Over the past month the US Department of Transportation (USDOT) made two announcements, both of which were met with great anticipation by the transportation industry. Yet each may have a greater long-term impact on community development practitioners. In August, the Federal Transit Administration issued final guidance for its Capital Investment Program which funds New Starts and Small Starts transit projects (think subways, streetcars, light rail and bus rapid transit). And last week Secretary Foxx announced the latest round of TIGER grant recipients in 37 states (think big money for big transportation projects). With both of these announcements, USDOT signaled its recognition that these kind of large infrastructure investments can profoundly influence the way communities develop and markets respond.
The TIGER grants provide much needed funding to implement plans by communities to invest in their future. Projects such as Atlanta's Beltline demonstrate the power of local visions, tireless community planning, and a desire to reclaim abandoned urban areas to serve future economic growth and create more transportation options. The Atlanta Beltline Corridor is a 33-mile system of trails, transit and parks circling downtown Atlanta and connecting more than 45 communities throughout the city and region. It has received numerous planning accolades but funding the vision has been a challenge. Shrinking federal resources have required the region to be tireless in its efforts. The $18 million TIGER grant will build 2 miles of trail to provide connections for residents in primarily low-income and minority communities to bus routes, rail stations, schools, parks, and other recreational activities.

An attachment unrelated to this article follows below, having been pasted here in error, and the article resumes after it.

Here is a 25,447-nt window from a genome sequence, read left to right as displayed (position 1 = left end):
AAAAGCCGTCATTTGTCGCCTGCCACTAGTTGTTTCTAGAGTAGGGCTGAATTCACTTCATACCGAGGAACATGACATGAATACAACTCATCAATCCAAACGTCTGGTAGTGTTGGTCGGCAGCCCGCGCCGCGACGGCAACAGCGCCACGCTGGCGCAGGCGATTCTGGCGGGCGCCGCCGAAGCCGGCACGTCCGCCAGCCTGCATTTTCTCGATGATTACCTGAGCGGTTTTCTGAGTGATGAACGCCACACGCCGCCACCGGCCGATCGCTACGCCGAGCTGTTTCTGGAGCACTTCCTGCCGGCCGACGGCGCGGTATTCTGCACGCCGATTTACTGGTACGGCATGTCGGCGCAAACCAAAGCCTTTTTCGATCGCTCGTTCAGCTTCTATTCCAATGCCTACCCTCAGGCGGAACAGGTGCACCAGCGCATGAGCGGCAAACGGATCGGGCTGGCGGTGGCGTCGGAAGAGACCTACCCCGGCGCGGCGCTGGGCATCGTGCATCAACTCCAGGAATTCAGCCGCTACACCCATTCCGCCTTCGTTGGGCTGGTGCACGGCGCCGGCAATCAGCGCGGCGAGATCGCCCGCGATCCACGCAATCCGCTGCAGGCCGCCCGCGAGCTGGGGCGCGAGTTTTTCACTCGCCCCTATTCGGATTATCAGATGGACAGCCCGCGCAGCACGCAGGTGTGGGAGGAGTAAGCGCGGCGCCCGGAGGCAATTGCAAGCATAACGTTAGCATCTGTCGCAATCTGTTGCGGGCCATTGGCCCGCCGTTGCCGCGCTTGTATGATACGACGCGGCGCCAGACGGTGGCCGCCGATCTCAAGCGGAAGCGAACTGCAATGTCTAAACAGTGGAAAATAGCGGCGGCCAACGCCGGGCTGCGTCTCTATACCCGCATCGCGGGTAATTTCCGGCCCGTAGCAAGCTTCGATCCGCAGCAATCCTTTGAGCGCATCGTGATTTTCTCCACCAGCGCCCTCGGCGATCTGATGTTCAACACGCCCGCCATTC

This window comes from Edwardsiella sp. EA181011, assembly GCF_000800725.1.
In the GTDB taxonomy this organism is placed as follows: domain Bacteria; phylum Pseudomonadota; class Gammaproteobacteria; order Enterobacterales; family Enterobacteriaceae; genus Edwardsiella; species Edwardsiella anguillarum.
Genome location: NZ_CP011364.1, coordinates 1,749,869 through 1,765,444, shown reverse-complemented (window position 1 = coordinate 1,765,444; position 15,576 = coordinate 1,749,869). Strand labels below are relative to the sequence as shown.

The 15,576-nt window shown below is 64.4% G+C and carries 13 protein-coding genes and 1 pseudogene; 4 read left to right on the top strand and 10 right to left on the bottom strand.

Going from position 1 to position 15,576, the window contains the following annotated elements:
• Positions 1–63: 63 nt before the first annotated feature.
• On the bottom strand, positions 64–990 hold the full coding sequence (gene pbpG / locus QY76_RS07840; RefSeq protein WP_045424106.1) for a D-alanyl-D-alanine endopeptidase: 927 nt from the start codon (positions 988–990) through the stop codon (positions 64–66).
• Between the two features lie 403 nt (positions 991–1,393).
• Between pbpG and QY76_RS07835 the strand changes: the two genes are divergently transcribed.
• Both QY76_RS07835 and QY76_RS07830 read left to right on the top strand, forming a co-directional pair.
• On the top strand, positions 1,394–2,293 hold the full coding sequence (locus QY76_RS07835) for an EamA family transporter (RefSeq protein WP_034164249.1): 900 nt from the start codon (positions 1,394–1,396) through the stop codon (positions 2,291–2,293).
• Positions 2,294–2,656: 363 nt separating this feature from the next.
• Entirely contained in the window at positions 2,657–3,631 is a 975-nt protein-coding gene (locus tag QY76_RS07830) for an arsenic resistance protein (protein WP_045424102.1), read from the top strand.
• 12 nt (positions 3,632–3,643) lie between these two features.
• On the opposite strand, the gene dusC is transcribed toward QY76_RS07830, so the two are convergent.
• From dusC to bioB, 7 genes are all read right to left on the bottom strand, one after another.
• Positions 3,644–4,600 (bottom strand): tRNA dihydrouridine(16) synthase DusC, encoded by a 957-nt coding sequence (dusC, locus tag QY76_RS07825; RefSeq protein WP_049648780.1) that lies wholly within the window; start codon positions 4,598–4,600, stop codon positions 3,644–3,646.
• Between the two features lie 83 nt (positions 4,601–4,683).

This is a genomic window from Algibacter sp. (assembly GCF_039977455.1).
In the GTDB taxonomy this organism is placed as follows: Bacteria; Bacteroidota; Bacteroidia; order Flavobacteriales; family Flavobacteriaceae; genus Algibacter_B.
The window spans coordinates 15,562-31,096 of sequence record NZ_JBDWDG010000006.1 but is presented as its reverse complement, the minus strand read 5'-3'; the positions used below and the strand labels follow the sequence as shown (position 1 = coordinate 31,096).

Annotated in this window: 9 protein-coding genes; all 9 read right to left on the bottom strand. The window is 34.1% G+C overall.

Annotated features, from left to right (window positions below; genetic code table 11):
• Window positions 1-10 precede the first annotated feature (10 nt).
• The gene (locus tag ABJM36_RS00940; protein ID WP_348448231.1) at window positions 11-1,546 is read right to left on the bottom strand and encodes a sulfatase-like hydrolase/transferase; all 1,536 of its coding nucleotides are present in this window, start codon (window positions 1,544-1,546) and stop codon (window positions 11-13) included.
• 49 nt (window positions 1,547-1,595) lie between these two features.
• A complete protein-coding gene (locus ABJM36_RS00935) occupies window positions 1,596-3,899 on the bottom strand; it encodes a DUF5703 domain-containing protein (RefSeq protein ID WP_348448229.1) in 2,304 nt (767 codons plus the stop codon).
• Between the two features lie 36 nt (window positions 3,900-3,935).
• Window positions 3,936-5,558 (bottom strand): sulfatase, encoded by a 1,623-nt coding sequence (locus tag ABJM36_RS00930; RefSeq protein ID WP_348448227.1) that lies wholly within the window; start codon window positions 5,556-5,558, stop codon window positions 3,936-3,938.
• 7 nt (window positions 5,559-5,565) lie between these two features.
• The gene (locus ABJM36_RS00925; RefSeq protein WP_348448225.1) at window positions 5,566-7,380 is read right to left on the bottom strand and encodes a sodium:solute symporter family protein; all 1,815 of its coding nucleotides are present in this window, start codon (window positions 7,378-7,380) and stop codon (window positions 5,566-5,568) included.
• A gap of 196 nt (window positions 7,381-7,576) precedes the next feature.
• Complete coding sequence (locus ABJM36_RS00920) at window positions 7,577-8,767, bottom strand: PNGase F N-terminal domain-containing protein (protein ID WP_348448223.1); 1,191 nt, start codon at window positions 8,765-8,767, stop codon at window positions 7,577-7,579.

But it’s not just big cities that have big visions. This round of TIGER grants is also helping to fund projects developed by universities, small towns and rural communities to help improve quality of life for their residents, and make investments to help them compete in the global marketplace. TIGER funds will be used to support an innovative and catalytic package of technology, streetscaping and transit improvements to connect the small town of Sweetwater with Florida International University (FIU) providing increased access to jobs on the FIU campus and safely linking two portions of campus that are currently disconnected. Similar to Atlanta, Sweetwater had a strong community vision, plan and partnerships in place but securing federal funding took several attempts, especially given that this kind of integrated project doesn’t fall neatly into traditional transportation funding categories.
"Transit Service is Critical to accessing jobs, health services and other everyday necessities for many low-income workers and families, and new transit expansions can enhance personal mobility. In addition, transit investments and other infrastructure projects can contribute to increased economic development and neighborhood change in surrounding areas." -- Michael Spotts, Enterprise Community Partners, August 2013
Big ticket grant announcements get people’s attention. Equally important, but less splashy are the changes FTA has made in how it will evaluate proposed transit projects seeking federal funding. Earlier this year, FTA signaled its intention to reward those communities that not only secured funding for a new transit line, but also undertook the policy and zoning steps necessary to ensure that future development would support transit. Central to this was a new priority on ensuring that households of all income levels, and especially those without a car could live in communities with high-quality transit. The newly issued Final Guidance includes consideration for policies, financial incentives, and regulatory approaches to preserve and expand housing choice along transit corridors. Enterprise Community Partners has prepared an excellent overview of the new guidance, and already transit agencies, local governments and housing authorities are coming together to coordinate better on the investments each makes to help shape communities.